By Esha Kher and Julia Asby
SACRAMENTO, CALIFORNIA – Californians United for a Responsible Budget (CURB) released a statement expressing its concerns Friday over the increase in funding for California Department of Corrections and Rehabilitation (CDCR) to $13.6 billion in Gov. Gavin Newsom’s May revisions of the 2021-22 budget.
CURB is a statewide coalition of organizations working to reduce the number of people imprisoned in California and the number of prisons and jails in the state.
In response to Newsom’s increase in the final budget for Corrections by $6 billion dollars, the CURB directors stated that this increase in prison spending is counterintuitive to California’s decline in prison populations and increase in prison closures in recent years.
“Since 2013, the state prison system has gone from 150 percent of design capacity to just below the court-ordered cap of 137.5 percent. Spring projections now estimate an incarcerated adult average daily population of 106,259 which is the lowest in decades,” said the statement.
“As of May 2021, California prisons are still at 105.4 percent capacity during a global pandemic that infected at least 49,240 incarcerated people and killed at least 222. And yet, spending for overall corrections continues to rise. The corrections budget has grown steadily every year, from $8.9 billion (2012-2013) to this coming year’s proposed $13.6 billion in general funding,” reported the CURB directors.
The May revision also includes investment and funding to expand and maintain prisons and to make them safer and more welcoming.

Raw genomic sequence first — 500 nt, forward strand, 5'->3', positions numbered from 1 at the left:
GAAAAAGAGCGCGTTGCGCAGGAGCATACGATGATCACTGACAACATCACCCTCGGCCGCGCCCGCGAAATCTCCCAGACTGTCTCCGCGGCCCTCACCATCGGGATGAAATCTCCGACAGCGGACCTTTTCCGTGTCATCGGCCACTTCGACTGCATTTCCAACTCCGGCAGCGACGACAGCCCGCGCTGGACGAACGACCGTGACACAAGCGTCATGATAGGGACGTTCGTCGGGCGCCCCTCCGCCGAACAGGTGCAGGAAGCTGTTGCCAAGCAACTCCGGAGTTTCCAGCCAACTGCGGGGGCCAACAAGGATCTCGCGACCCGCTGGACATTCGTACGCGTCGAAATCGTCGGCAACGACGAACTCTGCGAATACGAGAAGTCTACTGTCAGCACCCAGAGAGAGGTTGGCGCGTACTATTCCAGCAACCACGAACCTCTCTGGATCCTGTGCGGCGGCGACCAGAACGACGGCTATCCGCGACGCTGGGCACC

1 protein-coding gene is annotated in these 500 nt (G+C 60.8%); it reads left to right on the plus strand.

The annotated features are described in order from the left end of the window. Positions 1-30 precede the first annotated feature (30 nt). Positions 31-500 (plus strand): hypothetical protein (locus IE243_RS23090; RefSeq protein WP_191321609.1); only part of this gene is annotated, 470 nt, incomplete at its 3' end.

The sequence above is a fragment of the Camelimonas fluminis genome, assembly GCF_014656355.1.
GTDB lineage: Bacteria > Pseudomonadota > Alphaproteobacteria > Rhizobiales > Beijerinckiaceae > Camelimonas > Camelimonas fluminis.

“The May Revision includes an additional investment of $100 million in CDCR deferred maintenance projects […] infrastructure repairs and expansion projects,” CURB said.
“The May Revision includes spending such as approximately $14 million for ‘facility improvements’ at Valley State Prison (VSP)––a prison known to have toxic water––to create a ‘welcoming and community-like atmosphere’ for incarcerated people.”
However, instead of investing in making prisons a “nicer” place, CURB proposes that we need to release people from dilapidated, poisonous prisons and jails and prioritize community based care instead.
“Divestment from ineffective, punitive responses to harm––like prisons––is necessary in order to reallocate resources towards community-based answers to public safety and provide a sustainable fiscal future for all Californians,” CURB said.
Though CURB disapproves of the increase in prison spending, it applauds the Newsom administration for a number of things including major equity-centered investments in health and human services. CURB also applauds the Newsom administration for its commitment to prison closures which saves a lot of money for the state.
“CDCR plans to close Deuel Vocational Institution in Tracy by September 2021, achieving savings of $119 million General Fund in 2021-22, and $150.3 million General Fund annually beginning in 2022-23. The Department also plans to close the California Correctional Center in Susanville, by June 30, 2022. The closure of this facility is estimated to save the state $122 million General Fund in 2022-23 and ongoing,” CURB said.
The statement concludes by pointing out that budgets reflect our values and that California needs to redefine its priorities and “completely reexamine its relationship with justice and safety to prioritize community based care.”
Esha Kher is an undergraduate student at UC Davis studying Political Science and Computer Science hoping to pursue a career in corporate law. She is passionate about legal journalism and political advocacy that provokes new perspectives and sparks conversation among the public.
Julia Asby is a third year student at UC Davis majoring in Political Science with a minor in Sociocultural Anthropology. She is originally from Sacramento.
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